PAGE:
Secrets of the Red Book: Paranoid Fascist Theory Grew from Fear of Social Change
Martin Ceadel Fellow Of New College, Oxford, The Independent (London, England)
THE RIGHT CLUB was the creation of a small section of Britain's reactionary, anti-Semitic right wing. Now that the club's membership has been revealed by the detective work of the literary-scholar- turned- historian Richard Griffiths, it appears as the pedlar of a conspiracy theory which, absurd and pernicious though it was, had roots in a suspicion of European entanglements.
As Britain industrialised, urbanised and democratised, its economy, society and political system changed. In general, the country's social and political elites adapted to this process with equanimity and skill. The landed aristocracy married into new wealth and largely retained its social prestige. And the Conservative Party competed more successfully in the new mass politics than either Liberals or Labour.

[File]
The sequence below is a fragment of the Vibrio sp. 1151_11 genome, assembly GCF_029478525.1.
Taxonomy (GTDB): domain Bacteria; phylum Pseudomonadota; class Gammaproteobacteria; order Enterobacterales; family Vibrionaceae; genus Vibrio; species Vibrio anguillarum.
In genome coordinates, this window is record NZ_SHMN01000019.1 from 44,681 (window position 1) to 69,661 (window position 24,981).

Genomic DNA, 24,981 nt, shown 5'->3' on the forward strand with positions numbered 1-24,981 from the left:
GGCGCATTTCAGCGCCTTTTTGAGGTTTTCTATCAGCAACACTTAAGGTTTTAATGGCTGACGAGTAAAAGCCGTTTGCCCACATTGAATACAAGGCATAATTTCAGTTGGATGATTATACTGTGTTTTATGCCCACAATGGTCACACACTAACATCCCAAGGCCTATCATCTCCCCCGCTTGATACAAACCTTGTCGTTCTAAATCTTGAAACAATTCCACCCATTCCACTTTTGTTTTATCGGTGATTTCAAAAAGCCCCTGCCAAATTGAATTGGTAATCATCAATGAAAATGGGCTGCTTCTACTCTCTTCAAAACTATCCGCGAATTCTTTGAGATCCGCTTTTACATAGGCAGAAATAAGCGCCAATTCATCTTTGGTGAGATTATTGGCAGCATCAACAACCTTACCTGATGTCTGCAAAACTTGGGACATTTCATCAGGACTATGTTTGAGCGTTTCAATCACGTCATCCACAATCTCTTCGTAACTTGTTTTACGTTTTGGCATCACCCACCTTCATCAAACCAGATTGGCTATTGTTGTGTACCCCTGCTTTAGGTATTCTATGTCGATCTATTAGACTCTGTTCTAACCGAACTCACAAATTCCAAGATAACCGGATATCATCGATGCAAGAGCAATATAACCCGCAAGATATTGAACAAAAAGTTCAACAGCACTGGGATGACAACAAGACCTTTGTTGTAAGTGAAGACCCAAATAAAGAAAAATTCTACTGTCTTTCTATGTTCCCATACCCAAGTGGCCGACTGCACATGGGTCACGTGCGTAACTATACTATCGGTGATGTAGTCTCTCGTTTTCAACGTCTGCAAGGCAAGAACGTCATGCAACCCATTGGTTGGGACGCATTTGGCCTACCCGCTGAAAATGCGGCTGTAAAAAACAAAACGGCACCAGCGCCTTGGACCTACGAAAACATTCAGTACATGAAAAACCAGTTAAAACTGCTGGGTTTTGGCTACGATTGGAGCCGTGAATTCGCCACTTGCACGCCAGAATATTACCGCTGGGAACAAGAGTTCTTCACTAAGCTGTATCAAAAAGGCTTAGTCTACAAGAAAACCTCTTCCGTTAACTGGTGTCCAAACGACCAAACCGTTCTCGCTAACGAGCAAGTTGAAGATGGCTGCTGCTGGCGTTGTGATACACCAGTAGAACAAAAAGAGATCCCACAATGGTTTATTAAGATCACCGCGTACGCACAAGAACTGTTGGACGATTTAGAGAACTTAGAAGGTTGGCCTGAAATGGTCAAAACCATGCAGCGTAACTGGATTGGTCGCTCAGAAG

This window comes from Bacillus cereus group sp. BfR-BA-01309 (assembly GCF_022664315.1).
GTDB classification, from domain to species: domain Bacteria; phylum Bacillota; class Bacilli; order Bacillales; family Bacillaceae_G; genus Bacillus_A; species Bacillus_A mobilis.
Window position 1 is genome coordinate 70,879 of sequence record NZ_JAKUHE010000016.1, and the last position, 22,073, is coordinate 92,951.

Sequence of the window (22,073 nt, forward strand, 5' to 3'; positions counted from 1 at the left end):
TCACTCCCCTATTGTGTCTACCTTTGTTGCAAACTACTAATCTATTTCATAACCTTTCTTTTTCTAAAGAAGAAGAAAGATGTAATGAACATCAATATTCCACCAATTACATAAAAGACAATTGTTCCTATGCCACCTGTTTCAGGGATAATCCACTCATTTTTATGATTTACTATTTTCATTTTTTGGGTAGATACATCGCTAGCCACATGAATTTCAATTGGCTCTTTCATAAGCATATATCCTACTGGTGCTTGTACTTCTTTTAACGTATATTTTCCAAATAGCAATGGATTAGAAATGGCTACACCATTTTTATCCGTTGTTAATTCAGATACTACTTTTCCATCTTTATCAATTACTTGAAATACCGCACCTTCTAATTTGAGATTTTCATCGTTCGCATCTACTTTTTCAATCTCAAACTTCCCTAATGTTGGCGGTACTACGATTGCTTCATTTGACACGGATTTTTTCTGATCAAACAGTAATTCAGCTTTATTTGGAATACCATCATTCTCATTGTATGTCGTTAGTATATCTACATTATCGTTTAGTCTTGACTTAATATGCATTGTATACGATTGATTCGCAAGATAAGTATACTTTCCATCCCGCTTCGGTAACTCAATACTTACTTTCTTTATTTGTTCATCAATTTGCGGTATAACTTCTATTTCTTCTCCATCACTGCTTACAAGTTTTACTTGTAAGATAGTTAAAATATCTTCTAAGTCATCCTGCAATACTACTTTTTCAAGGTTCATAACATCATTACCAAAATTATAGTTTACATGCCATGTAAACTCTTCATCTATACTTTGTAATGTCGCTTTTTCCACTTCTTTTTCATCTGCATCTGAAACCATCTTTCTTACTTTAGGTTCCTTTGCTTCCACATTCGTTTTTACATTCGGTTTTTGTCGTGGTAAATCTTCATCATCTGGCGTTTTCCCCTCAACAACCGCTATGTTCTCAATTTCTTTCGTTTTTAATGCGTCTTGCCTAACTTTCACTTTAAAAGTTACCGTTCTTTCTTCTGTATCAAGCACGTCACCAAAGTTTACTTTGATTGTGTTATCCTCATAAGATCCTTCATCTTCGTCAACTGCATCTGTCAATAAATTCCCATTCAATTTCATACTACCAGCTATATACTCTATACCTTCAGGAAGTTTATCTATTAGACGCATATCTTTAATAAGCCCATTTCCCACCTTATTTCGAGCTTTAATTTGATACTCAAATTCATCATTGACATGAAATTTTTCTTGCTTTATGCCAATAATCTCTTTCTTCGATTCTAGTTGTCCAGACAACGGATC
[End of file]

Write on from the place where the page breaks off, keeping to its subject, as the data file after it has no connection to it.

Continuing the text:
Even so, these changes upset a far-right fringe. Some sections of the old socio-political order resented the growing power of industrialists and financiers even within the Conservative Party, and also disliked the emergent breed of professional politician. Their complaints about plutocracy were endorsed as ideologically persuasive by some alienated individuals lower down the social scale.
If Britain had lost the First World War, this fringe might have gained significant political ground. As it was, inter-war Britain remained a beacon of democratic stability and moderation. Even when the Depression caused a crisis, the outcome was not authoritarianism but an all-party coalition, the National Government of 1931-40, which soon fell under Conservative control. This stole Sir Oswald Mosley's thunder. His British Union of Fascists intended to reproduce Mussolini's success in Italy, but remained a marginal body. …